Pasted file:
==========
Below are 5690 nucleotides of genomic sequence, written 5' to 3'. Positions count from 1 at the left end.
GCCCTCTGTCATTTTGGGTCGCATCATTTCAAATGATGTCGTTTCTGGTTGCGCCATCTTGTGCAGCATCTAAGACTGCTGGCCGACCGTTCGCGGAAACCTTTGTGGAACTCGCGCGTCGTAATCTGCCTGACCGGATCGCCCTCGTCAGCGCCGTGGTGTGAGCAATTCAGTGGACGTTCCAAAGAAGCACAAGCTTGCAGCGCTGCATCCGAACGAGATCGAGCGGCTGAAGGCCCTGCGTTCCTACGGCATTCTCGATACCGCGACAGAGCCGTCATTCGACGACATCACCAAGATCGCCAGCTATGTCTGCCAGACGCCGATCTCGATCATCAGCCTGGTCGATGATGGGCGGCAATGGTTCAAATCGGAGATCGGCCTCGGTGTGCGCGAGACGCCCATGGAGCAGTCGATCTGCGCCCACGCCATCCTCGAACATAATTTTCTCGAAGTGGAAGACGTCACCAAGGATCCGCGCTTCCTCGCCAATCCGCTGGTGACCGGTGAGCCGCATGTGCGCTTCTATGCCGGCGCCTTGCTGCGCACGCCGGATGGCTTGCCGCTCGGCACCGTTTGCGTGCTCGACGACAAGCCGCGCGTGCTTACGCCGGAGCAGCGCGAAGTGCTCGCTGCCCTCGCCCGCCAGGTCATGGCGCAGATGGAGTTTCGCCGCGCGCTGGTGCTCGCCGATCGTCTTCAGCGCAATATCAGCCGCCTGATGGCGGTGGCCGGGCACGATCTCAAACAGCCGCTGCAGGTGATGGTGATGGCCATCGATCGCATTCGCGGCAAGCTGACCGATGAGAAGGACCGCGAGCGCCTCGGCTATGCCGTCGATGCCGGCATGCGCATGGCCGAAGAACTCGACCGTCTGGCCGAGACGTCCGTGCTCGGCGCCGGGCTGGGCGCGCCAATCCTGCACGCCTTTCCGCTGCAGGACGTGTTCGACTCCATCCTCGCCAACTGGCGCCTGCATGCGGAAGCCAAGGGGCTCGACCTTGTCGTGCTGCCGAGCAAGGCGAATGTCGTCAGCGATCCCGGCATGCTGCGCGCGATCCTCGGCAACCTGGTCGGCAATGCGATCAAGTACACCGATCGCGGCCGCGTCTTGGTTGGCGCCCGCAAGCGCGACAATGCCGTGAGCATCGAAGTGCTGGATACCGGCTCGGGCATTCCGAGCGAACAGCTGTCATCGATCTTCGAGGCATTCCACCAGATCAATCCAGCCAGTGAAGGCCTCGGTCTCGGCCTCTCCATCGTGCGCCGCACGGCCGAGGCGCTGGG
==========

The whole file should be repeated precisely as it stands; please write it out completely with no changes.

Below are 5690 nucleotides of genomic sequence, written 5' to 3'. Positions count from 1 at the left end.
GCCCTCTGTCATTTTGGGTCGCATCATTTCAAATGATGTCGTTTCTGGTTGCGCCATCTTGTGCAGCATCTAAGACTGCTGGCCGACCGTTCGCGGAAACCTTTGTGGAACTCGCGCGTCGTAATCTGCCTGACCGGATCGCCCTCGTCAGCGCCGTGGTGTGAGCAATTCAGTGGACGTTCCAAAGAAGCACAAGCTTGCAGCGCTGCATCCGAACGAGATCGAGCGGCTGAAGGCCCTGCGTTCCTACGGCATTCTCGATACCGCGACAGAGCCGTCATTCGACGACATCACCAAGATCGCCAGCTATGTCTGCCAGACGCCGATCTCGATCATCAGCCTGGTCGATGATGGGCGGCAATGGTTCAAATCGGAGATCGGCCTCGGTGTGCGCGAGACGCCCATGGAGCAGTCGATCTGCGCCCACGCCATCCTCGAACATAATTTTCTCGAAGTGGAAGACGTCACCAAGGATCCGCGCTTCCTCGCCAATCCGCTGGTGACCGGTGAGCCGCATGTGCGCTTCTATGCCGGCGCCTTGCTGCGCACGCCGGATGGCTTGCCGCTCGGCACCGTTTGCGTGCTCGACGACAAGCCGCGCGTGCTTACGCCGGAGCAGCGCGAAGTGCTCGCTGCCCTCGCCCGCCAGGTCATGGCGCAGATGGAGTTTCGCCGCGCGCTGGTGCTCGCCGATCGTCTTCAGCGCAATATCAGCCGCCTGATGGCGGTGGCCGGGCACGATCTCAAACAGCCGCTGCAGGTGATGGTGATGGCCATCGATCGCATTCGCGGCAAGCTGACCGATGAGAAGGACCGCGAGCGCCTCGGCTATGCCGTCGATGCCGGCATGCGCATGGCCGAAGAACTCGACCGTCTGGCCGAGACGTCCGTGCTCGGCGCCGGGCTGGGCGCGCCAATCCTGCACGCCTTTCCGCTGCAGGACGTGTTCGACTCCATCCTCGCCAACTGGCGCCTGCATGCGGAAGCCAAGGGGCTCGACCTTGTCGTGCTGCCGAGCAAGGCGAATGTCGTCAGCGATCCCGGCATGCTGCGCGCGATCCTCGGCAACCTGGTCGGCAATGCGATCAAGTACACCGATCGCGGCCGCGTCTTGGTTGGCGCCCGCAAGCGCGACAATGCCGTGAGCATCGAAGTGCTGGATACCGGCTCGGGCATTCCGAGCGAACAGCTGTCATCGATCTTCGAGGCATTCCACCAGATCAATCCAGCCAGTGAAGGCCTCGGTCTCGGCCTCTCCATCGTGCGCCGCACGGCCGAGGCGCTGGG